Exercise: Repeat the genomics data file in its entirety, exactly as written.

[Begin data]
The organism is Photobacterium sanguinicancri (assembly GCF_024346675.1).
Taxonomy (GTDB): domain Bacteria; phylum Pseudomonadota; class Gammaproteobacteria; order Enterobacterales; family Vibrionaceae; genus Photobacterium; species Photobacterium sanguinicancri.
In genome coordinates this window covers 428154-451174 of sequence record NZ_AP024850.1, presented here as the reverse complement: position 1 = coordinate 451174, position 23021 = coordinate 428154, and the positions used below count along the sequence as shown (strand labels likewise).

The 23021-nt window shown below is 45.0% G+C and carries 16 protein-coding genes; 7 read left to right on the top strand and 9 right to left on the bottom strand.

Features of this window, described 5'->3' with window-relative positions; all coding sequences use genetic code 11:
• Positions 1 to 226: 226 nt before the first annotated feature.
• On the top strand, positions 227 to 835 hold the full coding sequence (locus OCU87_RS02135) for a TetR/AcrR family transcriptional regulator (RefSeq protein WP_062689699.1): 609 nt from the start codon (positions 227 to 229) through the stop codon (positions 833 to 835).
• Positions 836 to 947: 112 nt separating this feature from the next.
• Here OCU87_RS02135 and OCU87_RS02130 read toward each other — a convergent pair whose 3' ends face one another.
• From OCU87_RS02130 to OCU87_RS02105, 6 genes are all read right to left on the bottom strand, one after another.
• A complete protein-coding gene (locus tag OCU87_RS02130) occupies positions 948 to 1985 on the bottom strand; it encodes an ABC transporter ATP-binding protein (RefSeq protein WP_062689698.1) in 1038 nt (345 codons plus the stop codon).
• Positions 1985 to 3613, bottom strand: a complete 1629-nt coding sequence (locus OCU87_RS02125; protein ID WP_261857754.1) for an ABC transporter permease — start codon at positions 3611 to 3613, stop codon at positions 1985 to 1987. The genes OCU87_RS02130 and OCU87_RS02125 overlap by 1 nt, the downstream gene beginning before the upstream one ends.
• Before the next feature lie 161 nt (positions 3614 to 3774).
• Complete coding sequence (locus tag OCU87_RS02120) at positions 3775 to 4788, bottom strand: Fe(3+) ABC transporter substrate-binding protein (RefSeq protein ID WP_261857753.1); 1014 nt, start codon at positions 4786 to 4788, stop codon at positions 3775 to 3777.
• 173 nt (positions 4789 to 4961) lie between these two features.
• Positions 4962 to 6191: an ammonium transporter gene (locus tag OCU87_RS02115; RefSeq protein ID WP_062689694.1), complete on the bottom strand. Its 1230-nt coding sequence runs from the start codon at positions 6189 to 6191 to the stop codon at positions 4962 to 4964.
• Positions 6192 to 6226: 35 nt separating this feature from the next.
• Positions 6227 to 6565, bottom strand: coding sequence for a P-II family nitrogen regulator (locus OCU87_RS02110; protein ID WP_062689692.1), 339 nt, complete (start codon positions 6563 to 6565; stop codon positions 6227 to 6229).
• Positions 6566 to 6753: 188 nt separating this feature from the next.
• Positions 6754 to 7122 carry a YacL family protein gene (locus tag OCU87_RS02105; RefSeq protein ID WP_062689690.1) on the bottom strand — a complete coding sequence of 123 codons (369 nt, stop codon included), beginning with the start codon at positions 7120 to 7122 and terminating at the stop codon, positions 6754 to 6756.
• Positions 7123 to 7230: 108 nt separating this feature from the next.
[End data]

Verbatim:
The organism is Photobacterium sanguinicancri (assembly GCF_024346675.1).
Taxonomy (GTDB): domain Bacteria; phylum Pseudomonadota; class Gammaproteobacteria; order Enterobacterales; family Vibrionaceae; genus Photobacterium; species Photobacterium sanguinicancri.
In genome coordinates this window covers 428154-451174 of sequence record NZ_AP024850.1, presented here as the reverse complement: position 1 = coordinate 451174, position 23021 = coordinate 428154, and the positions used below count along the sequence as shown (strand labels likewise).

The 23021-nt window shown below is 45.0% G+C and carries 16 protein-coding genes; 7 read left to right on the top strand and 9 right to left on the bottom strand.

Features of this window, described 5'->3' with window-relative positions; all coding sequences use genetic code 11:
• Positions 1 to 226: 226 nt before the first annotated feature.
• On the top strand, positions 227 to 835 hold the full coding sequence (locus OCU87_RS02135) for a TetR/AcrR family transcriptional regulator (RefSeq protein WP_062689699.1): 609 nt from the start codon (positions 227 to 229) through the stop codon (positions 833 to 835).
• Positions 836 to 947: 112 nt separating this feature from the next.
• Here OCU87_RS02135 and OCU87_RS02130 read toward each other — a convergent pair whose 3' ends face one another.
• From OCU87_RS02130 to OCU87_RS02105, 6 genes are all read right to left on the bottom strand, one after another.
• A complete protein-coding gene (locus tag OCU87_RS02130) occupies positions 948 to 1985 on the bottom strand; it encodes an ABC transporter ATP-binding protein (RefSeq protein WP_062689698.1) in 1038 nt (345 codons plus the stop codon).
• Positions 1985 to 3613, bottom strand: a complete 1629-nt coding sequence (locus OCU87_RS02125; protein ID WP_261857754.1) for an ABC transporter permease — start codon at positions 3611 to 3613, stop codon at positions 1985 to 1987. The genes OCU87_RS02130 and OCU87_RS02125 overlap by 1 nt, the downstream gene beginning before the upstream one ends.
• Before the next feature lie 161 nt (positions 3614 to 3774).
• Complete coding sequence (locus tag OCU87_RS02120) at positions 3775 to 4788, bottom strand: Fe(3+) ABC transporter substrate-binding protein (RefSeq protein ID WP_261857753.1); 1014 nt, start codon at positions 4786 to 4788, stop codon at positions 3775 to 3777.
• 173 nt (positions 4789 to 4961) lie between these two features.
• Positions 4962 to 6191: an ammonium transporter gene (locus tag OCU87_RS02115; RefSeq protein ID WP_062689694.1), complete on the bottom strand. Its 1230-nt coding sequence runs from the start codon at positions 6189 to 6191 to the stop codon at positions 4962 to 4964.
• Positions 6192 to 6226: 35 nt separating this feature from the next.
• Positions 6227 to 6565, bottom strand: coding sequence for a P-II family nitrogen regulator (locus OCU87_RS02110; protein ID WP_062689692.1), 339 nt, complete (start codon positions 6563 to 6565; stop codon positions 6227 to 6229).
• Positions 6566 to 6753: 188 nt separating this feature from the next.
• Positions 6754 to 7122 carry a YacL family protein gene (locus tag OCU87_RS02105; RefSeq protein ID WP_062689690.1) on the bottom strand — a complete coding sequence of 123 codons (369 nt, stop codon included), beginning with the start codon at positions 7120 to 7122 and terminating at the stop codon, positions 6754 to 6756.
• Positions 7123 to 7230: 108 nt separating this feature from the next.